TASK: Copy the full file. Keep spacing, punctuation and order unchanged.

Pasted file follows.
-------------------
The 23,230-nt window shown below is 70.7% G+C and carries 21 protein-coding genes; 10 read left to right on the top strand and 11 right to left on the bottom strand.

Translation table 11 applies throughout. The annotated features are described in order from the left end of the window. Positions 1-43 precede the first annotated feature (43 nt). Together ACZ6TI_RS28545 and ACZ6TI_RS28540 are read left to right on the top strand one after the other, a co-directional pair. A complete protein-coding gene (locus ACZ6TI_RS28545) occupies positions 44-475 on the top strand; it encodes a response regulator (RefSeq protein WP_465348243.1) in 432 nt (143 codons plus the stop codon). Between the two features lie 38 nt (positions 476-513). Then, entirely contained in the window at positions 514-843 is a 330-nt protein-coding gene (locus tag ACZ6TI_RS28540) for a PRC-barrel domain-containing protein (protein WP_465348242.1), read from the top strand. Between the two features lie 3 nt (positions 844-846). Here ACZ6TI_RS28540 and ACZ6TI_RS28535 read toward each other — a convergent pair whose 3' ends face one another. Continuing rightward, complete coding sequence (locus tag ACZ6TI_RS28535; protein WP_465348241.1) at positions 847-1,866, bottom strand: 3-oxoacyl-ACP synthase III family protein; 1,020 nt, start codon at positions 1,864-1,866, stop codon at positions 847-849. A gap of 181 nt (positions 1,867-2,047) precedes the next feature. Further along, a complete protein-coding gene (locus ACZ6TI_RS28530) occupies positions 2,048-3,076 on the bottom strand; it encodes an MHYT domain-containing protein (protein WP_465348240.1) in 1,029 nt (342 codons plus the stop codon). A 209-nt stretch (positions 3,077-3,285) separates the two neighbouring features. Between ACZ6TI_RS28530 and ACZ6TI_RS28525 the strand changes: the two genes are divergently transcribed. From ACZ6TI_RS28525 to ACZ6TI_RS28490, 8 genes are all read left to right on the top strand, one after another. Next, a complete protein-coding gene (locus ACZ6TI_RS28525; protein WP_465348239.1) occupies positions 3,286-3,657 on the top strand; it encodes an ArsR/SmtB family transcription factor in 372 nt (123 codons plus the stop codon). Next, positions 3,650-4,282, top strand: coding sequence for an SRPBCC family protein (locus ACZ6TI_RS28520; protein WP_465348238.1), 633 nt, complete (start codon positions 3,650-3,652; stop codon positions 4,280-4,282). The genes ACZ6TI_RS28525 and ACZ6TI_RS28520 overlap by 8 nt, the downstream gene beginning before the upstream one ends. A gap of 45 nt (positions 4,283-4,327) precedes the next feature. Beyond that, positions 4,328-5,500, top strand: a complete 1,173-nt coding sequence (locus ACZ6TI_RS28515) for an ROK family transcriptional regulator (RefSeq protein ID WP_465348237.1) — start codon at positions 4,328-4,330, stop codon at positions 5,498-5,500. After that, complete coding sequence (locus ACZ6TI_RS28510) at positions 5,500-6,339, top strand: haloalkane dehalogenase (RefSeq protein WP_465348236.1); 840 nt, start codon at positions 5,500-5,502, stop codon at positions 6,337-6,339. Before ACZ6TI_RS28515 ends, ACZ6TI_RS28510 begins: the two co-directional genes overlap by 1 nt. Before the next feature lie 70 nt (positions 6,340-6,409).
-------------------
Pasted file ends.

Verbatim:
The 23,230-nt window shown below is 70.7% G+C and carries 21 protein-coding genes; 10 read left to right on the top strand and 11 right to left on the bottom strand.

Translation table 11 applies throughout. The annotated features are described in order from the left end of the window. Positions 1-43 precede the first annotated feature (43 nt). Together ACZ6TI_RS28545 and ACZ6TI_RS28540 are read left to right on the top strand one after the other, a co-directional pair. A complete protein-coding gene (locus ACZ6TI_RS28545) occupies positions 44-475 on the top strand; it encodes a response regulator (RefSeq protein WP_465348243.1) in 432 nt (143 codons plus the stop codon). Between the two features lie 38 nt (positions 476-513). Then, entirely contained in the window at positions 514-843 is a 330-nt protein-coding gene (locus tag ACZ6TI_RS28540) for a PRC-barrel domain-containing protein (protein WP_465348242.1), read from the top strand. Between the two features lie 3 nt (positions 844-846). Here ACZ6TI_RS28540 and ACZ6TI_RS28535 read toward each other — a convergent pair whose 3' ends face one another. Continuing rightward, complete coding sequence (locus tag ACZ6TI_RS28535; protein WP_465348241.1) at positions 847-1,866, bottom strand: 3-oxoacyl-ACP synthase III family protein; 1,020 nt, start codon at positions 1,864-1,866, stop codon at positions 847-849. A gap of 181 nt (positions 1,867-2,047) precedes the next feature. Further along, a complete protein-coding gene (locus ACZ6TI_RS28530) occupies positions 2,048-3,076 on the bottom strand; it encodes an MHYT domain-containing protein (protein WP_465348240.1) in 1,029 nt (342 codons plus the stop codon). A 209-nt stretch (positions 3,077-3,285) separates the two neighbouring features. Between ACZ6TI_RS28530 and ACZ6TI_RS28525 the strand changes: the two genes are divergently transcribed. From ACZ6TI_RS28525 to ACZ6TI_RS28490, 8 genes are all read left to right on the top strand, one after another. Next, a complete protein-coding gene (locus ACZ6TI_RS28525; protein WP_465348239.1) occupies positions 3,286-3,657 on the top strand; it encodes an ArsR/SmtB family transcription factor in 372 nt (123 codons plus the stop codon). Next, positions 3,650-4,282, top strand: coding sequence for an SRPBCC family protein (locus ACZ6TI_RS28520; protein WP_465348238.1), 633 nt, complete (start codon positions 3,650-3,652; stop codon positions 4,280-4,282). The genes ACZ6TI_RS28525 and ACZ6TI_RS28520 overlap by 8 nt, the downstream gene beginning before the upstream one ends. A gap of 45 nt (positions 4,283-4,327) precedes the next feature. Beyond that, positions 4,328-5,500, top strand: a complete 1,173-nt coding sequence (locus ACZ6TI_RS28515) for an ROK family transcriptional regulator (RefSeq protein ID WP_465348237.1) — start codon at positions 4,328-4,330, stop codon at positions 5,498-5,500. After that, complete coding sequence (locus ACZ6TI_RS28510) at positions 5,500-6,339, top strand: haloalkane dehalogenase (RefSeq protein WP_465348236.1); 840 nt, start codon at positions 5,500-5,502, stop codon at positions 6,337-6,339. Before ACZ6TI_RS28515 ends, ACZ6TI_RS28510 begins: the two co-directional genes overlap by 1 nt. Before the next feature lie 70 nt (positions 6,340-6,409).